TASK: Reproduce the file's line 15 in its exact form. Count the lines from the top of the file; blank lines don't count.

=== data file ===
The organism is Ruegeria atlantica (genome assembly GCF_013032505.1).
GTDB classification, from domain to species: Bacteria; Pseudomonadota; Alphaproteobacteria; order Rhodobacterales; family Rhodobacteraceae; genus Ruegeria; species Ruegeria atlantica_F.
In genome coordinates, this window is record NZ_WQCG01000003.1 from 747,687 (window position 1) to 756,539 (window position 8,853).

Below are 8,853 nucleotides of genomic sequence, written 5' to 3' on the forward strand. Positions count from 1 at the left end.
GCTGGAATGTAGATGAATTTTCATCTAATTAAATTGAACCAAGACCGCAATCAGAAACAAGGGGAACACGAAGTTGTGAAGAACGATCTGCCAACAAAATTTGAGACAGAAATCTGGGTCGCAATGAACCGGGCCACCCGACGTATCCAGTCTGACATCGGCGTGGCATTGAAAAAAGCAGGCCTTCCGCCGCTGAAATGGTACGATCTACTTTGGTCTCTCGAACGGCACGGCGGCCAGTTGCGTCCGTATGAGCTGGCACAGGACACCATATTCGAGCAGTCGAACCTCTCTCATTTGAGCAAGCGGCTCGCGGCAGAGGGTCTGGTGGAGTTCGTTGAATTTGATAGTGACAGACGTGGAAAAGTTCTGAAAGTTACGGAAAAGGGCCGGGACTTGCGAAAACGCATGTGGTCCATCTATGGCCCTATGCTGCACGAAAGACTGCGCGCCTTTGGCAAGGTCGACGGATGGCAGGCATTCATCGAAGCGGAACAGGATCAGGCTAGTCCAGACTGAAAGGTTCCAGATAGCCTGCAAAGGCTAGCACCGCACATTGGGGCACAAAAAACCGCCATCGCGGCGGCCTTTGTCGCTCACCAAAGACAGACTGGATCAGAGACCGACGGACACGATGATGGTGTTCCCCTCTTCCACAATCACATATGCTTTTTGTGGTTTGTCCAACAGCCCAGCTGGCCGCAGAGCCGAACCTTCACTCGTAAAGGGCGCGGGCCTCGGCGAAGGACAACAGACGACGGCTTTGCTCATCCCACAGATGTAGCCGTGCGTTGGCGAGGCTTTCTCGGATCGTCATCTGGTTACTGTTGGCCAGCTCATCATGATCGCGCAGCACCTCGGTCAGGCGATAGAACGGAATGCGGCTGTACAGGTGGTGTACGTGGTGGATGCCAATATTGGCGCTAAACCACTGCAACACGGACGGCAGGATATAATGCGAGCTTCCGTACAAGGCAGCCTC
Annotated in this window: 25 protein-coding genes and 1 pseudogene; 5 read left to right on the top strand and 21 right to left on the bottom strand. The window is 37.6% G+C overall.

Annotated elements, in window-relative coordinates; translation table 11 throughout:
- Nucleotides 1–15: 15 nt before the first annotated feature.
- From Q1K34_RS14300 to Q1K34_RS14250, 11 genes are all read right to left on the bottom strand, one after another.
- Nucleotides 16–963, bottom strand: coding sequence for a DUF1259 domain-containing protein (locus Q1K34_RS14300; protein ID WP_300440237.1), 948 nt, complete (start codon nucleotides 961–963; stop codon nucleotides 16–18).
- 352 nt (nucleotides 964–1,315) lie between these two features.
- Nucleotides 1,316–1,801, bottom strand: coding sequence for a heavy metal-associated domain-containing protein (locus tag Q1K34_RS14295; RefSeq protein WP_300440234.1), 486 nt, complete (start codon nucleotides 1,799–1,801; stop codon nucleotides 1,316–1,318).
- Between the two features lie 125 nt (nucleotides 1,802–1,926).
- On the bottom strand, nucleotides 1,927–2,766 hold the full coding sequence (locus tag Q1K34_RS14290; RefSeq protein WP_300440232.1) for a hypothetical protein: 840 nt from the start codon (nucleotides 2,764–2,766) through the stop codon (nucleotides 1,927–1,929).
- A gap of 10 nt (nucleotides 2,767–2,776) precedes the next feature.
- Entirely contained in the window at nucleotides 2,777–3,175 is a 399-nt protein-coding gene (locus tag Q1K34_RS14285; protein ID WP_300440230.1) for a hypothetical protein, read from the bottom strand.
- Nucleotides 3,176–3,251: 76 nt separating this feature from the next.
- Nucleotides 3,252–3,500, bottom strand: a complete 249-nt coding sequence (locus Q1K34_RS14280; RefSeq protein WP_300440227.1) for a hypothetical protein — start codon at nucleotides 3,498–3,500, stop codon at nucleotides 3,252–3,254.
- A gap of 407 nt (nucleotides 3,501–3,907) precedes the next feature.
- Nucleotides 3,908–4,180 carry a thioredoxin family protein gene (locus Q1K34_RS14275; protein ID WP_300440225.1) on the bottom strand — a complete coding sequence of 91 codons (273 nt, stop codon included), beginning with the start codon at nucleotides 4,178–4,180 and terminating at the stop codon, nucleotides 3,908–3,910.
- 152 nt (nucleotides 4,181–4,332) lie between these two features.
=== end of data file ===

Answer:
- A gap of 10 nt (nucleotides 2,767–2,776) precedes the next feature.